Considering the amount of discussion going on around the latest poll revealing that Marine Le Pen would lead the first round of the 2012 presidential elections, I have decided it was time to write an article on why I believe Marine Le pen will not be France’s next president, and if she does, hopefully by then I will not be living in France.
The are several reasons why I do not believe the results of this poll are to be taken quite so seriously, the first one being that we are still a full 14 months away from the election, and as anyone knows much can happen on the political scene in that time. Second of all, the poll was putting Marine Le Pen up against Martine Aubry as the Socialist Party’s candidate, when in fact they have not yet chosen one. But these are not the main reasons why I believe Marine Le Pen will not be president, the main reason is the poll itself. As Melissa Bounoua says in the Guardian, the French are in love with polls, implying that their results and meaning are perhaps less important then they are actually given credit for.
After the results of the 2002 presidential elections, in which Marine’s father Jean-Marie notoriously made it through to the second round of voting, I undertook a study as part of my undergraduate degree as to how he managed to achieve such an unprecedented success. Part of this study was dedicated to the opinion polls going around at the time before the election, and the influence they had on the outcome of the vote.
At the time, the pollsters were predicting that Lionel Jospin and Jacques Chirac, heads of the two main parties, would be going through to the second round of the vote. But this contributed to a feeling of apathy and disinterest that had gathered momentum amongst voters who were sick of always seeing the same people contending for the presidency. Little did the pollsters know, this would result in the selection of Jean-Marie Le Pen going through to the second round. One could say that under the influence of the opinion polls’ original results, people ended up casting votes for the Front National. However, regardless of whether or not the polls actually influenced people’s votes, it’s clear that as Melissa Bounoua says, “no poll actually predicted what happened”. This is precisely what must be remembered when analyzing the current poll placing Marine Le Pen ahead of all other contenders.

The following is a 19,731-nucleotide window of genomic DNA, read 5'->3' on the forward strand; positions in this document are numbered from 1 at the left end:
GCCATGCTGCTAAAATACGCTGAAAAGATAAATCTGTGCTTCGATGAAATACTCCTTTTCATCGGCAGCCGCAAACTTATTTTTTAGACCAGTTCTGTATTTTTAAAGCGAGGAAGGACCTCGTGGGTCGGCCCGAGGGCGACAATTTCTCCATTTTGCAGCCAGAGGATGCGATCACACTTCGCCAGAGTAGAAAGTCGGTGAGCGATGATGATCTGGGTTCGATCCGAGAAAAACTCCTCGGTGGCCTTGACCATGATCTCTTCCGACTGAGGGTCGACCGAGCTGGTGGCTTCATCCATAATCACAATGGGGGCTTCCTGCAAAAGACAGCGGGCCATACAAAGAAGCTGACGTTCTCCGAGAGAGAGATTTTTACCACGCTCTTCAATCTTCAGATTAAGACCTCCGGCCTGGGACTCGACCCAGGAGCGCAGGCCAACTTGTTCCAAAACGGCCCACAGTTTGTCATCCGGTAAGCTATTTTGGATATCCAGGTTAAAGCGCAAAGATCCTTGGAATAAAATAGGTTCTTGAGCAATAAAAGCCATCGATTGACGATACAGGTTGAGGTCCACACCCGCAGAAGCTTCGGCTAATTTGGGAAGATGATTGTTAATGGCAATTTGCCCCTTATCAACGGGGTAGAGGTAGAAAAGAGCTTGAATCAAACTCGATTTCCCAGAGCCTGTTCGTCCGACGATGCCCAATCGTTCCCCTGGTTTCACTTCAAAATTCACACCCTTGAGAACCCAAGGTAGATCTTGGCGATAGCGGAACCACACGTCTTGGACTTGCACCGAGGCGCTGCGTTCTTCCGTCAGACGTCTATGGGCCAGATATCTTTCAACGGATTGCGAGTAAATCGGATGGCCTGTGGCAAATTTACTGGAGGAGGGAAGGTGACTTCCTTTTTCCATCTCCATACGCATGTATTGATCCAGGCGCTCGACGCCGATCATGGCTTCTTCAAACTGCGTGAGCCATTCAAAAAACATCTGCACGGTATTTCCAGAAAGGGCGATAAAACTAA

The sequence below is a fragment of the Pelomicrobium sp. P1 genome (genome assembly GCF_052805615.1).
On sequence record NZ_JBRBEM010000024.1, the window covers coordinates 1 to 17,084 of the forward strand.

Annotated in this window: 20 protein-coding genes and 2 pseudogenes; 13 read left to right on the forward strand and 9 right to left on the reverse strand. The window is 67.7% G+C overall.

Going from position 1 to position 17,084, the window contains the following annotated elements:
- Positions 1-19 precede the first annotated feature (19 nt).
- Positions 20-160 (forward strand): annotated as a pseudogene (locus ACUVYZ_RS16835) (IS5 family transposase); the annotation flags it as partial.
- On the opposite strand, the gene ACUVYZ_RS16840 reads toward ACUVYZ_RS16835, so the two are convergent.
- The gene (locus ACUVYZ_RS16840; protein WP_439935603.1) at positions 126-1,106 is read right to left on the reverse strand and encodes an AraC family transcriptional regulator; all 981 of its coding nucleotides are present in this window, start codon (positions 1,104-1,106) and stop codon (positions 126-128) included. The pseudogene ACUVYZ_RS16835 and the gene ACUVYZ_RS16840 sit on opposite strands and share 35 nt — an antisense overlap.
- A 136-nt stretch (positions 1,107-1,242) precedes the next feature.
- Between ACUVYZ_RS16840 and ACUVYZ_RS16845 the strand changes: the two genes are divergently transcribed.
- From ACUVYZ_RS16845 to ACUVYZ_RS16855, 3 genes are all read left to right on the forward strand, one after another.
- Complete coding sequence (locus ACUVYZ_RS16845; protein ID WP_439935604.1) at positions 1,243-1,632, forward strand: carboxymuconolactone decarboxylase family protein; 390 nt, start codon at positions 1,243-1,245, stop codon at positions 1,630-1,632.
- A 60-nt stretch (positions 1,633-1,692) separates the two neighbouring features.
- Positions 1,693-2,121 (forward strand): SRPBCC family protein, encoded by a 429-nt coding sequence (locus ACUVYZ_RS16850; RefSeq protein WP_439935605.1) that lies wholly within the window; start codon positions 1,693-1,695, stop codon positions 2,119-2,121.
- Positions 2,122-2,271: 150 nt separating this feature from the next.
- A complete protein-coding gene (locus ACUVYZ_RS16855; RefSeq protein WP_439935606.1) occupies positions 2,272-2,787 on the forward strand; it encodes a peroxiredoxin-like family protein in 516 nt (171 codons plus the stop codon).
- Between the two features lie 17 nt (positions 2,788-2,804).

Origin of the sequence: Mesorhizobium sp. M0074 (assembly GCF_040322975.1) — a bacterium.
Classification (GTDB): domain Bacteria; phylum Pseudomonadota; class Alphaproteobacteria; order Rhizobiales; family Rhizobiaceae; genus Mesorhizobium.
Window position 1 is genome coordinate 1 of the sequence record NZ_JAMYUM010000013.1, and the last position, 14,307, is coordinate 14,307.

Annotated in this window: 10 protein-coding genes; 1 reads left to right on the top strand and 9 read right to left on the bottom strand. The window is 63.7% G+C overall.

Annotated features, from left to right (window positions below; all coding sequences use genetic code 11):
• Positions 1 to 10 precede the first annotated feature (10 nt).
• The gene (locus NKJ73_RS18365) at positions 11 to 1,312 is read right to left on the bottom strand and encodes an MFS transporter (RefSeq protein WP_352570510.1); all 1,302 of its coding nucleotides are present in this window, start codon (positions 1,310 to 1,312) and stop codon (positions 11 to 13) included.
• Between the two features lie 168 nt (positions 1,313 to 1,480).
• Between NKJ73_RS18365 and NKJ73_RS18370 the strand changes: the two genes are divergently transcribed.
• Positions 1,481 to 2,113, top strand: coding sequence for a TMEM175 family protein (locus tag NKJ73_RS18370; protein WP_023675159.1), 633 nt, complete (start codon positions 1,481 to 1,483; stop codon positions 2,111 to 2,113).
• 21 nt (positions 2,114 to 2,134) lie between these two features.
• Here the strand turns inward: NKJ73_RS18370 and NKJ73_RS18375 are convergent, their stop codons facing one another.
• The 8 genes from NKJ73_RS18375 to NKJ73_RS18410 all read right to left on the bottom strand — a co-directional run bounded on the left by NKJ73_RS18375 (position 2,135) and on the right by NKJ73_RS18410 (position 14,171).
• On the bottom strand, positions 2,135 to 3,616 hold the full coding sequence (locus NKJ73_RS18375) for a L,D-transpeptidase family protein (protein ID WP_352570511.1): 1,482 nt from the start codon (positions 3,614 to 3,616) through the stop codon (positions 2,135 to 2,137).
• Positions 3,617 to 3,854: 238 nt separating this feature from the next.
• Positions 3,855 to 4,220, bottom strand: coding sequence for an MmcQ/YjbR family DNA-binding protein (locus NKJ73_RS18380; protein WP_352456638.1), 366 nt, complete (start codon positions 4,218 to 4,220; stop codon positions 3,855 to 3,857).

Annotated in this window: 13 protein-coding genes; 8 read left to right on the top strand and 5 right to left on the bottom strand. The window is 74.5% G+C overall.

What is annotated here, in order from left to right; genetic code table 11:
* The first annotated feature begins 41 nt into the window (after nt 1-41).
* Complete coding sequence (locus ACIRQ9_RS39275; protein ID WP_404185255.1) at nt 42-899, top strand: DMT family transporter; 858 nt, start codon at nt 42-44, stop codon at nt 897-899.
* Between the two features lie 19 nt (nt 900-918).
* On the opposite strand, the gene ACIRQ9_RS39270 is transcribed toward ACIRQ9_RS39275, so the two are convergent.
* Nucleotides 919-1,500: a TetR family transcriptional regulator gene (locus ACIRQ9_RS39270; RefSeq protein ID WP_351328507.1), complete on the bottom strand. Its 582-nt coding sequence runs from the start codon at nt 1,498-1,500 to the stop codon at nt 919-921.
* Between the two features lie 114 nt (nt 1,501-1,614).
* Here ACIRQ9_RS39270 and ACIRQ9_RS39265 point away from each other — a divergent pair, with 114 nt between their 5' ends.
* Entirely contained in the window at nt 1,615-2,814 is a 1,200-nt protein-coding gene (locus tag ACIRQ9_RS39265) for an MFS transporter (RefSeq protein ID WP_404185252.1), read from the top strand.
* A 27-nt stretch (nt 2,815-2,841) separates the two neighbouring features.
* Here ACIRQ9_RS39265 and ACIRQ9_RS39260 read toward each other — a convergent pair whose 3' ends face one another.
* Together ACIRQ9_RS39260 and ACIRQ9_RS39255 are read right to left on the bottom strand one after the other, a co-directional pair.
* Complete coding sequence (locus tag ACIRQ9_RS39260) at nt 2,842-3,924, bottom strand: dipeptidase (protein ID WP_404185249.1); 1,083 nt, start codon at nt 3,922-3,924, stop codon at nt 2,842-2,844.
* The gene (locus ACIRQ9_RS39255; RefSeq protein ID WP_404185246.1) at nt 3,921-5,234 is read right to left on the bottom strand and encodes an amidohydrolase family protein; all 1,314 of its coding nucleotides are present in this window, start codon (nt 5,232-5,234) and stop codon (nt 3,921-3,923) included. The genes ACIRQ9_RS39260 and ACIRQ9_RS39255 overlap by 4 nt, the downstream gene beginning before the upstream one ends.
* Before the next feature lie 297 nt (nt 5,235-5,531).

One also mustn’t forget that the job of pollsters is very difficult, due to people not being willing to answer, or lying and then having to re-evaluate the numbers and answers comparing them to polls of previous years in order to make the figures more realistic. Furthermore, once the figures have been released they are then open to interpretation from the media, who are free to do with them what they want. This is certainly dangerous territory as figures can be used to either scare people or push them into action.
But there is another side to Marine Le Pen’s potential success that has been neglected in the interpretation of the recent poll results, and that Bruce Crumley reminds us of. Her current success is partly due to the failure of current president Nicolas Sarkozy and his team of politicians, and his desire to pander to the extreme right voters. As Crumley and many others have pointed out, Sarkozy’s attempt to make some of the Front National’s policies his own such as the expulsion of the Roma and the debate on national identity have mostly backfired. What worked during the presidential campaign in 2007 is definitely no longer working. Instead, he should start trying to gain voters from the other side: centre right, centre and even left, moving away from his more radical image. Similarly, the Parti Socialiste need to move away from their image of being an internally divided party with weak policies, and try to gather more votes from the centre.
All is not yet over, this poll is only one of many more to come and all parties concerned have time to put together a real strategy for their presidential campaign, and turn around their current rhetoric if necessary. Sarkozy may not win the next presidential election, but this doesn’t mean that it will be Marine Le Pen. Perhaps as with her father, the results will act as a sudden wake-up call and French voters will turn out en masse to thwart her and the Front National.
A link to a previous article I wrote on Marine Le Pen and the results of my research on the outcome of the 2002 presidential elections can be found here.